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What Is Sexual Harassment?

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In this comparative study done by Abigail C. Saguy, there is an examination of how differently sexual harassment towards working women is legally and socially interpreted in two national contexts. In both the US and France, social figures advocate for sexual harassment laws but are faced with different structural constraints, institutions and traditions. The two main ways that this issue is framed is through the law and the press. Saguy analyzes legal texts and press coverage regarding sexual harassment in her study to emphasize her points. She also uses interviews with feminist activists of both nationalities, public figures, lawyers and human resource employees for their opinions.

Chapter 1 explores how the law has framed sexual harassment and delivers a detailed history of sexual harassment laws in both countries. In the US, courts allow feminists to actively utilize the law-making process. US groups were able to condemn a variety of undesired sexual attention in the workplace as sex discrimination in Title VII of the Civil Rights Act of 1964 (Saguy, 2003: 28). However, violent behavior in the workplace that did not seem discriminatory was not included in the Title VII jurisprudence. In France, sexual harassment was first established in the 1990's in Parliament instead of the courts. Feminists could not attack their concerns head-on like those in the US because the political context in France more readily recognized class inequalities and abuse of power than gender discrimination (Saguy, 2003: 24). Therefore, sponsors of the bill to propose a sexual harassment statute in the penal code opted to pitch the statute in the context of abuse of power and exploitation. Furthermore, by avoiding describing the statute as dealing with group-based discrimination (as it was in the United States), sponsors could appeal to Anti-American sentiments. In efforts to receive positive feedback for the bill, the extent of the harassment to be prohibited was limited and only sexual harassment involving abuse of authority was targeted. French lawmakers categorized this type of behavior as sexual violence instead of sexual discrimination (Saguy, 2003: 24). This made sexual harassment more similar, though not synonymous, to rape and battery. Severity of the behavior enabled penal law to invoke fines and possible prison sentences on the harasser, not the employer, when appropriate.

Chapter 3 sheds light on the relationship between the media and the law, and the extent to which media frames challenge or strengthen national legal frames of sexual harassment. Sexual harassment policies are adopted by US employers for a variety of reasons, and the media is a strong force behind these policies. In terms of numbers, the US published 496 stories regarding sexual harassment between 1975 and 2000 whereas France only published 185 stories (Saguy, 2003: 76). This difference reveals the extent to which sexual harassment is an important issue in the US and how France downplays it in contrast. Political sex scandals have been hot topics for both countries however, and marked the peaks of media attention on sexual harassment over the years. Both American and French media outlets covered the Thomas/Hill hearings and Jones' accusation against President Clinton (Saguy, 2003: 77). The difference was that French media framed these stories as problems of morality and "greedy plaintiffs trying to get rich in lawsuits" (Saguy, 2003: 75). 33% of French articles framed the Clarence/Hill case as one of economic greed though only 3% of American articles did so.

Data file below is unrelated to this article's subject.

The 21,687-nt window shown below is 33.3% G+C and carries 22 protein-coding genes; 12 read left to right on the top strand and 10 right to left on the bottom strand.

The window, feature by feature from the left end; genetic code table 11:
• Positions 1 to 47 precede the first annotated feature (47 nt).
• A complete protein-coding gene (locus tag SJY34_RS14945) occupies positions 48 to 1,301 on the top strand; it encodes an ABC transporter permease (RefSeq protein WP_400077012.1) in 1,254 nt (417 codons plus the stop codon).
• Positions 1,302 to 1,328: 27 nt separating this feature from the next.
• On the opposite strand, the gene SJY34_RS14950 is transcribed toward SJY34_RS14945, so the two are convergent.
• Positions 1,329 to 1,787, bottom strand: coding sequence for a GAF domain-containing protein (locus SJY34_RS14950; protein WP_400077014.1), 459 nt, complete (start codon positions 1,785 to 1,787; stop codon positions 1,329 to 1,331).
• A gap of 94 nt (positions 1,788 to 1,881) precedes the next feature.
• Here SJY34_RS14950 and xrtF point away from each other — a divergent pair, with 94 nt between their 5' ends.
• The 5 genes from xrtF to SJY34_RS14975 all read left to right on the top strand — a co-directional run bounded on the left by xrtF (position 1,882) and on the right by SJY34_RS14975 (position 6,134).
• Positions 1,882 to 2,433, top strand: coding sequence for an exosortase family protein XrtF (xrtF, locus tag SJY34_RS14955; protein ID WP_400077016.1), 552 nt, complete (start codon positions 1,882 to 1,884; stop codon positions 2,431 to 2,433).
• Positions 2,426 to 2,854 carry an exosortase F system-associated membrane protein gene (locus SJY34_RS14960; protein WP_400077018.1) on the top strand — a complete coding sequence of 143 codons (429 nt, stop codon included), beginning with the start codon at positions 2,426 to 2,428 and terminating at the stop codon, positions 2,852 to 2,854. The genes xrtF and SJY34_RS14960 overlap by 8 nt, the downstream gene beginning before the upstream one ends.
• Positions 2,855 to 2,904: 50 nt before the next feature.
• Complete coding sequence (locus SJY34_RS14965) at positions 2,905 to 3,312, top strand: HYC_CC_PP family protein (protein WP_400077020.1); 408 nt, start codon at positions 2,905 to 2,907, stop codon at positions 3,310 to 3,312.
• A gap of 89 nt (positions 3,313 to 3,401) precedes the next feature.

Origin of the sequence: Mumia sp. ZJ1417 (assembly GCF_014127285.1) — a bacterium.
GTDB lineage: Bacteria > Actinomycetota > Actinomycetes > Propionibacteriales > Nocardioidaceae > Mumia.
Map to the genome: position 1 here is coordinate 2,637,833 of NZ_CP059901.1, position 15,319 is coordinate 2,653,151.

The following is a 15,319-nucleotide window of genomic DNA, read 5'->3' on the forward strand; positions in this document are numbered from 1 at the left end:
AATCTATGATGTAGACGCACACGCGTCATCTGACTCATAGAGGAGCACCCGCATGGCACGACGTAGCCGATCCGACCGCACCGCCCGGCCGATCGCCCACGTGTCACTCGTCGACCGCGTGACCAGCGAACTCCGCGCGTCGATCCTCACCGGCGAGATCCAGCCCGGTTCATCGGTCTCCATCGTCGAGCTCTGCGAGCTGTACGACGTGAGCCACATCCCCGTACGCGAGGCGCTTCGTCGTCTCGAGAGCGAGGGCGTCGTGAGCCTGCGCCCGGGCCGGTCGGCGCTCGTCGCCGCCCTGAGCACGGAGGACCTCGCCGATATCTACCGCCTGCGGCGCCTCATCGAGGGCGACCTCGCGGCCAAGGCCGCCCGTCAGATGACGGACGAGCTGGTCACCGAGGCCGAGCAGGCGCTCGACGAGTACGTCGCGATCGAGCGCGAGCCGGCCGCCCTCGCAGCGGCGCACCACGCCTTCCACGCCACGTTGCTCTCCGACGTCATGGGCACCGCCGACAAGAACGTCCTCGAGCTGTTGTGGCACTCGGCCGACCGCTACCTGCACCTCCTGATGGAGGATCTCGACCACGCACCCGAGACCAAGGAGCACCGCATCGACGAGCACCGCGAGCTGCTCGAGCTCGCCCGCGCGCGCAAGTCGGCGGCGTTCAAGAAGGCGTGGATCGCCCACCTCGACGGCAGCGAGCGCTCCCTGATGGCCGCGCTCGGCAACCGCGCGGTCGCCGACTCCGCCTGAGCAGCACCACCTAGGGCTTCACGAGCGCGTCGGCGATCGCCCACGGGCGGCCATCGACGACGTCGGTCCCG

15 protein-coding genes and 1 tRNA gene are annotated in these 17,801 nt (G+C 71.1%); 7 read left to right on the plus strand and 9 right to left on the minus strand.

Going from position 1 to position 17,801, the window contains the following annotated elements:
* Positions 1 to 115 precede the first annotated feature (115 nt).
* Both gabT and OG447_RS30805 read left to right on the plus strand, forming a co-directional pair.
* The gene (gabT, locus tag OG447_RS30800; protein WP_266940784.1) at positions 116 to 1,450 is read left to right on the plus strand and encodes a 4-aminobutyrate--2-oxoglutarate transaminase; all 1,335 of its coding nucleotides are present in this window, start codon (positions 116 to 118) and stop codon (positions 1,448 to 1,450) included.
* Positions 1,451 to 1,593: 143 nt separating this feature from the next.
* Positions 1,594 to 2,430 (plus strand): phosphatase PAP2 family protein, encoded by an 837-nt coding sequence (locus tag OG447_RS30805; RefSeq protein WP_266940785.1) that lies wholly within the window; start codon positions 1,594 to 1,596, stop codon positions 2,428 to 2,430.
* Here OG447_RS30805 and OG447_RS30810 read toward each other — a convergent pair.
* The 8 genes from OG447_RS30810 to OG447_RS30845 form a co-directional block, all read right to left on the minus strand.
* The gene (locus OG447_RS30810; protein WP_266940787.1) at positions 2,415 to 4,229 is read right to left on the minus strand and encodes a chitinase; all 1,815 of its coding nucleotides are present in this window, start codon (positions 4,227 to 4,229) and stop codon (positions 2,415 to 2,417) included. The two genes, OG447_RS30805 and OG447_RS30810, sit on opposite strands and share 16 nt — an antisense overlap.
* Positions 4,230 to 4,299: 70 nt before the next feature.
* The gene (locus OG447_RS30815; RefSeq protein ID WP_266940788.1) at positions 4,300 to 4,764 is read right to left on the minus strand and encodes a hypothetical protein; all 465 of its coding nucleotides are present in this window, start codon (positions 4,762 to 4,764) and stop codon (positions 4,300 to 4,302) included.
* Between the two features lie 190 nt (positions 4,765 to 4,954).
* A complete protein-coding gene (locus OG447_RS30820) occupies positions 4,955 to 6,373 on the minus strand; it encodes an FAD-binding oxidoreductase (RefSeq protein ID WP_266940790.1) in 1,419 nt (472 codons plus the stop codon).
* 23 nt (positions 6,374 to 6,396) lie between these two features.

Chapters 2 and 4 deliver a more in-depth look into the opinions on sexual harassment compared to the broader content analysis of Chapters 1 and 3. Saguy chronicles interviews with many lawyers, feminist activists, public figures and human resources employees. In Chapter 2, Saguy discovers that sexual harassment is a more pressing issue in the US, as corporations quickly deal with complaints in fear of spotlighted reputation-damaging lawsuits if discovered by media outlets. The expectation of a significant amount of monetary funds being funneled into sexual lawsuits is also ominous for employers. Sexual harassment law is legitimized in American views because of the belief that legal harm spawning from displays of gender discrimination can be fixed with financial compensation. Popular French opinion is that sexual harassment is not a major or impending issue. Lack of action is furthered by the French media for discrediting sexual harassment victims, few trials actually making it through court and presence of unions being led by male figures. Additionally, monetary awards that do end up being given are generally rather small and the possibility of actually having to hand out these awards are not enough to persuade French employers to adopt strong sexual harassment policies like the US. The French media focuses on the "excessive" American approach towards sexual harassment issues, which is seen as litigious and puritan, and has influenced the limited scope of French laws and disgraced their legal and feminist supporters (Saguy, 2003: 70).

Chapter 4 is Saguy's exploration of how different groups define sexual harassment. American and French respondents often frame sexual harassment largely differently from national laws. Saguy uses a series of "vignettes" or hypothetical scenarios between employers/coworkers and asks respondents whether or not they would consider the situation a display of sexual harassment. The French were a lot less likely



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